However, we have also seen the rise of real ugliness on social media and the negative side of human nature, with people sending threats and using propaganda to further hate and evil.  There is good and evil in the world and we can choose to allow ourselves to give in to the hateful narrow mindedness of others, both in reality or on social media, or to be consistent with the message of love and grace that Jesus calls us to.

The good side of social media often has me laughing and even crying with joy or at the wonder of God’s creation, as well as being sad when life is tough.  I am also reminded to think about my Saviour, Jesus Christ, as I see posts that glorify God.  I came across this post recently.  It simply read:

Life isn’t about finding yourself. It’s about discovering who God created you to be. (repeat)

Life isn’t about finding yourself. It’s about discovering who God created you to be.

These fourteen words cut to the heart of both our Gospel and Epistle readings this morning.

We know the first few verses of John’s Gospel so well.   “In the beginning was the Word, and the Word was with God, and the Word was God. He was with God in the beginning. Through him all things were made; without him nothing was made that has been made. In him was life, and that life was the light of all mankind. The light shines in the darkness, and the darkness has not overcome it.”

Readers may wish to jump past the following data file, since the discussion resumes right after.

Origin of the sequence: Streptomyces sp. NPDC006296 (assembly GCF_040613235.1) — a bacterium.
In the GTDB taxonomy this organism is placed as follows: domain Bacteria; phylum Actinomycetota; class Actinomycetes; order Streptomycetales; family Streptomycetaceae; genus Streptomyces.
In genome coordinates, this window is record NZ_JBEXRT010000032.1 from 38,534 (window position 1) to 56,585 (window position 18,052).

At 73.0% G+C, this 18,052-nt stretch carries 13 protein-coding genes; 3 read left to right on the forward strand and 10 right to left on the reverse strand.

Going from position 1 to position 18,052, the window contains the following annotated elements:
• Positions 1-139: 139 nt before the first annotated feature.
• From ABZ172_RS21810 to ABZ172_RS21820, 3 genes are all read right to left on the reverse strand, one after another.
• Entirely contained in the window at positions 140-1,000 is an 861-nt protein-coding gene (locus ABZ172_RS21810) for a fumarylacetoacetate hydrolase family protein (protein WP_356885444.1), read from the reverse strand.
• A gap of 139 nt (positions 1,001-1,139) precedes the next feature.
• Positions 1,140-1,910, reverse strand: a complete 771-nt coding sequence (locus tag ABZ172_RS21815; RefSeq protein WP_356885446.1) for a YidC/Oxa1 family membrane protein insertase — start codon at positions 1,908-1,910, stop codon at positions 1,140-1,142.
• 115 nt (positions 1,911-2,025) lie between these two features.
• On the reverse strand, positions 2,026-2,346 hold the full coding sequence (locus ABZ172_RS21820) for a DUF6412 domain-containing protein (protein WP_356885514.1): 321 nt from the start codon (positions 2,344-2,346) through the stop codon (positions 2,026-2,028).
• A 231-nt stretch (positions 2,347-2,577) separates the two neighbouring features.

It introduces Christ through this awesome litany of who he has been, who he is now, who he will be, and all framed around the grace, love and light of God.  John describes Jesus as being the true light that brings light to everyone.  How wonderful!

When we look at our passage from Colossians this morning, we find a wonderful description of God. In verse 15, Paul says, “The Son is the image of the invisible God, the firstborn over all creation”.  People sometimes ask the question, ‘how do you know what God is like?’.  Here Paul tells us – Jesus is the image of God.  If we want to know what God is like, we look at Jesus – described by John as the light of the world and described by Paul as the image of God.

While Paul’s words were directed toward the Colossians, we also know that they were recorded so that all generations, including this one, would know who God is and how incredible he is.

Whilst we live in a world shrouded in many places by darkness and despair, we are reminded today of where we should be placing our hope, not on the things of the world, those things which are inevitably going to let us down and disappoint us, but rather on the one who never disappoints, Jesus.

It is not always easy to be a Christian. Human beings are capable of great love, but equally we can display great hate, because our passions run deep into who we are as a race. We know our words can heal or harm, as can our actions.

Our ability to learn, grow and develop has allowed us to fight disease, most recently against COVID-19 and the development of a vaccine, we have developed our wisdom to allow us to reach for the stars, but equally, we harnessed the atom and developed Nuclear weapons.